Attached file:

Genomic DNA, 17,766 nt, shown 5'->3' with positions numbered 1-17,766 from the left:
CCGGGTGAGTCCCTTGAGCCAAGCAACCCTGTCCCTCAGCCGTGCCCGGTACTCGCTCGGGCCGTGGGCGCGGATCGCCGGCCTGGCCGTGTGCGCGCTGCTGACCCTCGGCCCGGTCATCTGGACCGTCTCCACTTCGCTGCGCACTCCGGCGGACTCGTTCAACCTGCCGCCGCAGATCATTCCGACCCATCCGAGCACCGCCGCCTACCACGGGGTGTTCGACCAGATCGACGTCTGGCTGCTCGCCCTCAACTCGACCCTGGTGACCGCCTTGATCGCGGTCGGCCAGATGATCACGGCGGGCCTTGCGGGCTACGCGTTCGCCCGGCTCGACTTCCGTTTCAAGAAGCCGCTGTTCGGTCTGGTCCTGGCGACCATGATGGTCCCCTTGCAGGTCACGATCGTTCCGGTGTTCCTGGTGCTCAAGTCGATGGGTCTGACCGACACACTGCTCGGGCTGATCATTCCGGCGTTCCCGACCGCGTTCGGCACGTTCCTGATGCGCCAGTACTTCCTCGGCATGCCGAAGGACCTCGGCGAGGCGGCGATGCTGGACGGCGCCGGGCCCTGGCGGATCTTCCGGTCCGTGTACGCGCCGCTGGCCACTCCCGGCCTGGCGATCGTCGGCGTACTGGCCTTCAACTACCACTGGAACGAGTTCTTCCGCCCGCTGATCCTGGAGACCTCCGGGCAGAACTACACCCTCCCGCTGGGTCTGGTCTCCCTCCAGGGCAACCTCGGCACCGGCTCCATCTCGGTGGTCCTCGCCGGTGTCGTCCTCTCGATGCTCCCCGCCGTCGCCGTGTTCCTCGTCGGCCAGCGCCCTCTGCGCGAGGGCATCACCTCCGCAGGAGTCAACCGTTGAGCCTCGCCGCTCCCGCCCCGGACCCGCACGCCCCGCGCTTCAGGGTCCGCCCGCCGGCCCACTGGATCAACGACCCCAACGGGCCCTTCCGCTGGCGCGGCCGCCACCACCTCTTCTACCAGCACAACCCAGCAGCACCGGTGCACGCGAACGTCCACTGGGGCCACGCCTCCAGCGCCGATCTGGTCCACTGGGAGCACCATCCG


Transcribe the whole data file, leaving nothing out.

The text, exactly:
Genomic DNA, 17,766 nt, shown 5'->3' with positions numbered 1-17,766 from the left:
CCGGGTGAGTCCCTTGAGCCAAGCAACCCTGTCCCTCAGCCGTGCCCGGTACTCGCTCGGGCCGTGGGCGCGGATCGCCGGCCTGGCCGTGTGCGCGCTGCTGACCCTCGGCCCGGTCATCTGGACCGTCTCCACTTCGCTGCGCACTCCGGCGGACTCGTTCAACCTGCCGCCGCAGATCATTCCGACCCATCCGAGCACCGCCGCCTACCACGGGGTGTTCGACCAGATCGACGTCTGGCTGCTCGCCCTCAACTCGACCCTGGTGACCGCCTTGATCGCGGTCGGCCAGATGATCACGGCGGGCCTTGCGGGCTACGCGTTCGCCCGGCTCGACTTCCGTTTCAAGAAGCCGCTGTTCGGTCTGGTCCTGGCGACCATGATGGTCCCCTTGCAGGTCACGATCGTTCCGGTGTTCCTGGTGCTCAAGTCGATGGGTCTGACCGACACACTGCTCGGGCTGATCATTCCGGCGTTCCCGACCGCGTTCGGCACGTTCCTGATGCGCCAGTACTTCCTCGGCATGCCGAAGGACCTCGGCGAGGCGGCGATGCTGGACGGCGCCGGGCCCTGGCGGATCTTCCGGTCCGTGTACGCGCCGCTGGCCACTCCCGGCCTGGCGATCGTCGGCGTACTGGCCTTCAACTACCACTGGAACGAGTTCTTCCGCCCGCTGATCCTGGAGACCTCCGGGCAGAACTACACCCTCCCGCTGGGTCTGGTCTCCCTCCAGGGCAACCTCGGCACCGGCTCCATCTCGGTGGTCCTCGCCGGTGTCGTCCTCTCGATGCTCCCCGCCGTCGCCGTGTTCCTCGTCGGCCAGCGCCCTCTGCGCGAGGGCATCACCTCCGCAGGAGTCAACCGTTGAGCCTCGCCGCTCCCGCCCCGGACCCGCACGCCCCGCGCTTCAGGGTCCGCCCGCCGGCCCACTGGATCAACGACCCCAACGGGCCCTTCCGCTGGCGCGGCCGCCACCACCTCTTCTACCAGCACAACCCAGCAGCACCGGTGCACGCGAACGTCCACTGGGGCCACGCCTCCAGCGCCGATCTGGTCCACTGGGAGCACCATCCG